Thursday, February 3, 2011

The Tune of a Hickory Stick

I started school in 1959 and so most of my formative school years where in the 1960s and early 1970s.  Like most of my classmates, we heard stories from our parents about their school years and the ones about punishment were usually cruel or humiliating.  For example, being forced to stand in a corner with a “dunce cap” on was common in my mother’s school.  My father recalled students being slapped in the face or spanked.  A little ditty composed around 1907 remained popular even through the 1950’s:   
School days, school days.
Dear old golden rule days.
Reading and writing and 'rithmetic.
Taught to the tune of a hickory stick.
The Golden Rule in the song was apparently a ruler and not a formula for promoting the common good. 
I certainly felt grateful that corporal punishment was forbidden in my public school.  Punishments for those of us who committed infractions were usually going to the principal’s office and the dreaded, “We have called your mother.”  Actions requiring punishment (or “discipline” which sounded less punitive) included smoking, skipping class, cheating on school work, and playing tricks on other kids.  The latter was my downfall.  I never smoked and I didn’t cut class because I actually liked learning.  I never cheated although I often allowed other students to cheat off of my spelling tests in return for some of their lunch.  Tricks I played on others included: 
  • Putting tape over the faucet of the bathroom sink, so that when someone turned on the water, it sprayed out all over them;
  • Taking out a desk drawer, then placing a piece of cardboard over the top, and putting it back in upside down and removing the cardboard.  The next person to open it watched all their stuff fall on the floor;
  • Thumbtacks on chairs of particularly obnoxious teachers.
Of course one of the points of a practical joke is not getting caught so I wasn’t reprimanded nearly as often as I deserved. 

Fast forward to today where suspension and expulsion are the commons forms of punishment and “zero tolerance” policies trump common sense in dealing with kids. According to the most recent issue of the PRRAC report, which summarizes a number of studies on punishment, schools with higher rates of suspension have lower ratings in academic quality and quality of school governance, and that disciplinary removal appears to have negative effects on student outcomes, and is a “moderate to strong indicator of dropping out of school.”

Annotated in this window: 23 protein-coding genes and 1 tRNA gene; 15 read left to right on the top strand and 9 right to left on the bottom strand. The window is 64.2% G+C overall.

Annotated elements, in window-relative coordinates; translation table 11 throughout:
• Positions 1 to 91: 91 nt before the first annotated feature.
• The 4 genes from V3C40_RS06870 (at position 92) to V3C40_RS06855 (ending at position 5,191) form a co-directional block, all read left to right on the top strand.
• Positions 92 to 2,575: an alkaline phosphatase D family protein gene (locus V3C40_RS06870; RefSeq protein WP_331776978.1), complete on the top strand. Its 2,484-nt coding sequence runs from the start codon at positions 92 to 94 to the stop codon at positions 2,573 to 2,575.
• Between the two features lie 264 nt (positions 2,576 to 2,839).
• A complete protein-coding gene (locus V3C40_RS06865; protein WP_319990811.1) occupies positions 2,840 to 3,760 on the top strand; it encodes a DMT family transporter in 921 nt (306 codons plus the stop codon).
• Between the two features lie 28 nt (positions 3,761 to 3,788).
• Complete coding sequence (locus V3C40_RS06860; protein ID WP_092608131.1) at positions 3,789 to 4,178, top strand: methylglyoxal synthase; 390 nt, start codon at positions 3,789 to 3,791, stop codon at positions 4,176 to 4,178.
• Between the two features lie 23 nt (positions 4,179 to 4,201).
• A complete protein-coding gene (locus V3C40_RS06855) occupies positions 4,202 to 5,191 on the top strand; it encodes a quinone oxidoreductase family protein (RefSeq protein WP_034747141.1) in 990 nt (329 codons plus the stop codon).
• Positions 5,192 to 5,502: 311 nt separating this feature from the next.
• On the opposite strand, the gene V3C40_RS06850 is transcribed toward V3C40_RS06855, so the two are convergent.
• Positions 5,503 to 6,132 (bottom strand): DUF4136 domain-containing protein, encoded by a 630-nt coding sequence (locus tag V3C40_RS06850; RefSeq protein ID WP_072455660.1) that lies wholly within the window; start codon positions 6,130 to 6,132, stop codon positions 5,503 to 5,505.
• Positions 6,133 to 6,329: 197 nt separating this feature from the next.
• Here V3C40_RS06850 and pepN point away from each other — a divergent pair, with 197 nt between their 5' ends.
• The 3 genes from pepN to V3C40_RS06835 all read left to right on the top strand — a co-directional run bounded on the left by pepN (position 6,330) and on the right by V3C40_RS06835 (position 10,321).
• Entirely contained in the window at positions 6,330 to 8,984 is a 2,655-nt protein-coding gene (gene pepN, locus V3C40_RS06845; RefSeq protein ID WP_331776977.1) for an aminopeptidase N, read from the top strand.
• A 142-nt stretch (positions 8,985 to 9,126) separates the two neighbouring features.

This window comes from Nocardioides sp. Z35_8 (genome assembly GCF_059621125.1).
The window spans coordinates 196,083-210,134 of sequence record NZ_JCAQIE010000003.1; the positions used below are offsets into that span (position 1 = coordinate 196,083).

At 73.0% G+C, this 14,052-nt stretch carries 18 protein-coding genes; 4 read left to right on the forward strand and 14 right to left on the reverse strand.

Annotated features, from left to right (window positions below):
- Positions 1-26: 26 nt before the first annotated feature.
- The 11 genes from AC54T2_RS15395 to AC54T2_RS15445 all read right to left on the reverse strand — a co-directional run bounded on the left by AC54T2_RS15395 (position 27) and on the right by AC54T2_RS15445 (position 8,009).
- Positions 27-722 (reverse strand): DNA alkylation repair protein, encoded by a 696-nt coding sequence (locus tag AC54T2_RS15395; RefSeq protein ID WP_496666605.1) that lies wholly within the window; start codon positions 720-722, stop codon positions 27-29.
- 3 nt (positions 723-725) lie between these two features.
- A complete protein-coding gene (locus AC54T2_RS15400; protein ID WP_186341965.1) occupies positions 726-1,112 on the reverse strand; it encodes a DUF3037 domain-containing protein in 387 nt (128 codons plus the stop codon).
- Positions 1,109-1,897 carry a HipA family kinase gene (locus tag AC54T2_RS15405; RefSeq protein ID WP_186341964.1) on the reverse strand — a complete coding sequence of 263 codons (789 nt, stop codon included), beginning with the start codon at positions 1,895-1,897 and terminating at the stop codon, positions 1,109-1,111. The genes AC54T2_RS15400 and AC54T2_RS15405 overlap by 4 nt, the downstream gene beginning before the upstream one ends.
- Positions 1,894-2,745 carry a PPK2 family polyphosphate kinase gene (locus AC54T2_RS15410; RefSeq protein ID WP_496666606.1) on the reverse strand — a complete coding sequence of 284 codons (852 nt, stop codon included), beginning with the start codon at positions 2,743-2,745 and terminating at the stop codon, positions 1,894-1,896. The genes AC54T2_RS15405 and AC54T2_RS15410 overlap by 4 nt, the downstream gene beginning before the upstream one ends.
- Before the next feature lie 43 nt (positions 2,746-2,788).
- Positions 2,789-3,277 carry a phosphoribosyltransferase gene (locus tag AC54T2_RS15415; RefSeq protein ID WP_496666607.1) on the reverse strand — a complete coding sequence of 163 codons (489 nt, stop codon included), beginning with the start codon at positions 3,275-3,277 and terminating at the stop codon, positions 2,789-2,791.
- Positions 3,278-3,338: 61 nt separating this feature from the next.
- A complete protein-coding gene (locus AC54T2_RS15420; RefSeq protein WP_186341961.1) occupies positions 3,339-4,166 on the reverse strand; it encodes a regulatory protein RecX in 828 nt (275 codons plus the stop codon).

Given that today in California alone, 30% of students drop out of high school, with Los Angeles showing a 55% drop out rate, anything that increases the likelihood of someone leaving school should be immediately stopped. 

The racialization of punishment is also abundantly clear from the studies PRRAC summarizes.  White students are far more likely to be punished for offenses that could be objectively observed, such as smoking, whereas African American students are referred more often for “disrespect, excessive noise, threat and loitering—behaviors that would seem to require a more subjective judgment on the part of the referring agent.”  (From “Suspended Education: Urban Middle Schools in Crisis.”  The full report can be downloaded from www.civilrightsproject.ucla.edu)   Kids in general make “excessive” noise—that is their job. (Why else would we have the admonition, “Indoor voice, please”?)  They are disrespectful to people who don’t respect them first.  Respect cannot be commanded but must be earned.  Clearly the subtext here is that the African American students are not acting “white” enough.  And how in any kind of society would “excessive noise” at a school be grounds for suspension? 

Of course the larger context for how we “progressed” from hickory sticks to going to the principal’s office to expulsion cannot be separated from the often discussed “school to prison pipeline” that has filled our prisons in the last 30 years with nonviolent offenders.  California built 23 prisons from 1985-2001 (and during that same time frame, only one extension to the University of California.)  A board member of the San Diego Literacy Council told me that California plans how many prisons to build based in part on how many kids flunk third grade.  The general feeling is that if you can’t read very well by third grade, you will probably end up in prison.

Many far more learned people than myself have noted all this and written about it, including recommendations for research and data collection to keep documenting the relationship between excessive discipline, race of those being disciplined, quality of education and likelihood of dropping out of school, and the concomitant policy changes in schools to address and reverse all of this.

My contribution to the debate (besides lifting up this information to people like me who may be unfamiliar with it) is this:  our attitudes towards other people are very much formed in school and we need to build our policies around the idea that each child is a bundle of gifts and talents, wrapped in a fragile personality, and that our job as adults is to develop the talent, channel the gifts into positive expression and appreciate that we all act out in various ways as part of how we grow up.  Zero Tolerance is a tool of repression:  those two words should not appear together ever.  There is no doubt in my mind that I would not get through school today, even as a white person.  I did too many things that sent me to the principal. But it was in the principal’s tongue lashing, then forgiveness, that I learned the most important lesson of community:  nothing I did would cause me to be expelled

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